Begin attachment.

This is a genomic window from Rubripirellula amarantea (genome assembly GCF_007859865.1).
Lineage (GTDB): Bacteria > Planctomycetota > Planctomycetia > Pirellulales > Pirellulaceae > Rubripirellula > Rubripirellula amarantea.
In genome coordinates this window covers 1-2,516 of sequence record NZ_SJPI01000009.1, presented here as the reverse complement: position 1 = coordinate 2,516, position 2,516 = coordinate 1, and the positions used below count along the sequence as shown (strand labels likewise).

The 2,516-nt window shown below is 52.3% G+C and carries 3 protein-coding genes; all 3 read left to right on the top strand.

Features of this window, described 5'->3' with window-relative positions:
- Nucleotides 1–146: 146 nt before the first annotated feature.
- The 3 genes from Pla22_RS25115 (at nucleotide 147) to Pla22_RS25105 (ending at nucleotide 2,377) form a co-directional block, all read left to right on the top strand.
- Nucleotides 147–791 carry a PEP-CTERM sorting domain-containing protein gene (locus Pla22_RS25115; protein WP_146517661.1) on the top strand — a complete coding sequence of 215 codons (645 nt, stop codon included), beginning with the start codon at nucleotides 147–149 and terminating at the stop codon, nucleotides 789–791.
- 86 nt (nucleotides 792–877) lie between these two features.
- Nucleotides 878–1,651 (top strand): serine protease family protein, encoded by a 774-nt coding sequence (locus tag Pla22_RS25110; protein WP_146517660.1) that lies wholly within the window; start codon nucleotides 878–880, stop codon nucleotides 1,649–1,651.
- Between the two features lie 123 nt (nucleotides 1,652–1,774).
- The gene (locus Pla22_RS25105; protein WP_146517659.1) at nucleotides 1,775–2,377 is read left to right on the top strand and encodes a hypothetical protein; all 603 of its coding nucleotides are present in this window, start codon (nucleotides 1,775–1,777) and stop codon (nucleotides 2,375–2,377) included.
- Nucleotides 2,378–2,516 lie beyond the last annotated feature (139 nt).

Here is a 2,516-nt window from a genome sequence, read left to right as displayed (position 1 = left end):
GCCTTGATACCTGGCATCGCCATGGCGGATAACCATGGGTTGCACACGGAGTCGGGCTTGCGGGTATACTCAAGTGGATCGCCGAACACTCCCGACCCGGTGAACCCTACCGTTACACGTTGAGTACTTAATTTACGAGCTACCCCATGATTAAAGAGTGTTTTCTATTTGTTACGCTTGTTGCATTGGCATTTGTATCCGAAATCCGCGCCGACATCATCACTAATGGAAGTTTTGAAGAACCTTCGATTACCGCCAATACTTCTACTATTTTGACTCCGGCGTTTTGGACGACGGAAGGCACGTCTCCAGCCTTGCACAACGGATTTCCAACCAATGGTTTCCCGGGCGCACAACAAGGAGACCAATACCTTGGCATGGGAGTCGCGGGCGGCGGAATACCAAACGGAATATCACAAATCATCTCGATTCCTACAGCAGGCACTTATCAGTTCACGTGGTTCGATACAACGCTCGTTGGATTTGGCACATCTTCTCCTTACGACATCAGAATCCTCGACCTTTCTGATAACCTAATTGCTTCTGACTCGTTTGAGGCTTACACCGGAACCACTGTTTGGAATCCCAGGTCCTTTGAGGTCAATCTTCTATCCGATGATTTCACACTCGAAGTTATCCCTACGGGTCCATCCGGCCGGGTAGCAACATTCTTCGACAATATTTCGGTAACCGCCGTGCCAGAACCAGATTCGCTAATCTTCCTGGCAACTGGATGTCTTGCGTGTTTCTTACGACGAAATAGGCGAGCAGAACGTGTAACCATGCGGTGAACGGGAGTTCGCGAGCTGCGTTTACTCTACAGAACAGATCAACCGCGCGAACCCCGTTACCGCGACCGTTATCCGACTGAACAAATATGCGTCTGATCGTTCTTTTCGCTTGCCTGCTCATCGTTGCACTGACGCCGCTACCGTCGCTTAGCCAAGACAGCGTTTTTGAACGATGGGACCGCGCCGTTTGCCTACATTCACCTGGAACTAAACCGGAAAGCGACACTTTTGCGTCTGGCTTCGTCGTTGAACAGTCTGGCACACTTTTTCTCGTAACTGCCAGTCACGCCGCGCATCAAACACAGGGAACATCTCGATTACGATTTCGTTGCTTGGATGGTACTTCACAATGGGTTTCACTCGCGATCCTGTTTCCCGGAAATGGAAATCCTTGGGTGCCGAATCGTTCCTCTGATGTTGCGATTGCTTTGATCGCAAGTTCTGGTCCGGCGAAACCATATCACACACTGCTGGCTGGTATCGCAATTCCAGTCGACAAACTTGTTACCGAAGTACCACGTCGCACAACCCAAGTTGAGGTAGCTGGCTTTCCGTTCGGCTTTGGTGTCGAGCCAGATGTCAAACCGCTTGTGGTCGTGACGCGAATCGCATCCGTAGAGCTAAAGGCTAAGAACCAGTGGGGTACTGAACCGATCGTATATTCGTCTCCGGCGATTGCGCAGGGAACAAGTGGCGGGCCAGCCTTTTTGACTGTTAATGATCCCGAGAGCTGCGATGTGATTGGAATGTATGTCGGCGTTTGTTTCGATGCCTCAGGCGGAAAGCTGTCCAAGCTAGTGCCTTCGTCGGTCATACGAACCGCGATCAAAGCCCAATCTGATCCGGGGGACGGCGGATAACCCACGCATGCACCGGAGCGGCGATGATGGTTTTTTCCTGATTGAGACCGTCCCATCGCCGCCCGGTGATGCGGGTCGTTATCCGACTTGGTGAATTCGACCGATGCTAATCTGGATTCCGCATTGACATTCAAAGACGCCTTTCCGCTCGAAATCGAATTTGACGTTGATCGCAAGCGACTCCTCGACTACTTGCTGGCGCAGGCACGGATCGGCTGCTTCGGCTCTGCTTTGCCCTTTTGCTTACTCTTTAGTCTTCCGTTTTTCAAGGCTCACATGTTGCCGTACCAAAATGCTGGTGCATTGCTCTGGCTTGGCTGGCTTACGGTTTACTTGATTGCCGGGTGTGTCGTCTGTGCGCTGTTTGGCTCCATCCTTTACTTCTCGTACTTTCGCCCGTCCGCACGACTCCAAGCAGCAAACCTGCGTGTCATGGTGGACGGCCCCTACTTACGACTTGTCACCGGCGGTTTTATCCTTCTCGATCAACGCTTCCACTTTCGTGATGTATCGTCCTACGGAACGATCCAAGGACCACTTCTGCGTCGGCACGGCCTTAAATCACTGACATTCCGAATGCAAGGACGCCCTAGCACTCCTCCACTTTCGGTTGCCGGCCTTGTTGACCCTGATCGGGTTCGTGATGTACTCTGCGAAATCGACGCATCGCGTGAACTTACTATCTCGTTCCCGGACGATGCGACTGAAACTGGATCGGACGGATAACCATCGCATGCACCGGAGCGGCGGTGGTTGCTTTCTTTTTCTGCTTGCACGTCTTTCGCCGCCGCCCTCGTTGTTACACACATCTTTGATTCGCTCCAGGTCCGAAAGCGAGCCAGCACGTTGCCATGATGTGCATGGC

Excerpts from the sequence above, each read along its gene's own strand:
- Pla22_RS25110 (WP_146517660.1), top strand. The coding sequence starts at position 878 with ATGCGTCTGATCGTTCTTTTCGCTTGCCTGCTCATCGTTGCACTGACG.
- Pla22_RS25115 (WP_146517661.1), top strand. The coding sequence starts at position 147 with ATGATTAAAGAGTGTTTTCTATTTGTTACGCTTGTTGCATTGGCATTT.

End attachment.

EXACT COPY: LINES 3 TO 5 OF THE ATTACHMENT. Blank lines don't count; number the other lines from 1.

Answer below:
In genome coordinates this window covers 1-2,516 of sequence record NZ_SJPI01000009.1, presented here as the reverse complement: position 1 = coordinate 2,516, position 2,516 = coordinate 1, and the positions used below count along the sequence as shown (strand labels likewise).

The 2,516-nt window shown below is 52.3% G+C and carries 3 protein-coding genes; all 3 read left to right on the top strand.

Features of this window, described 5'->3' with window-relative positions: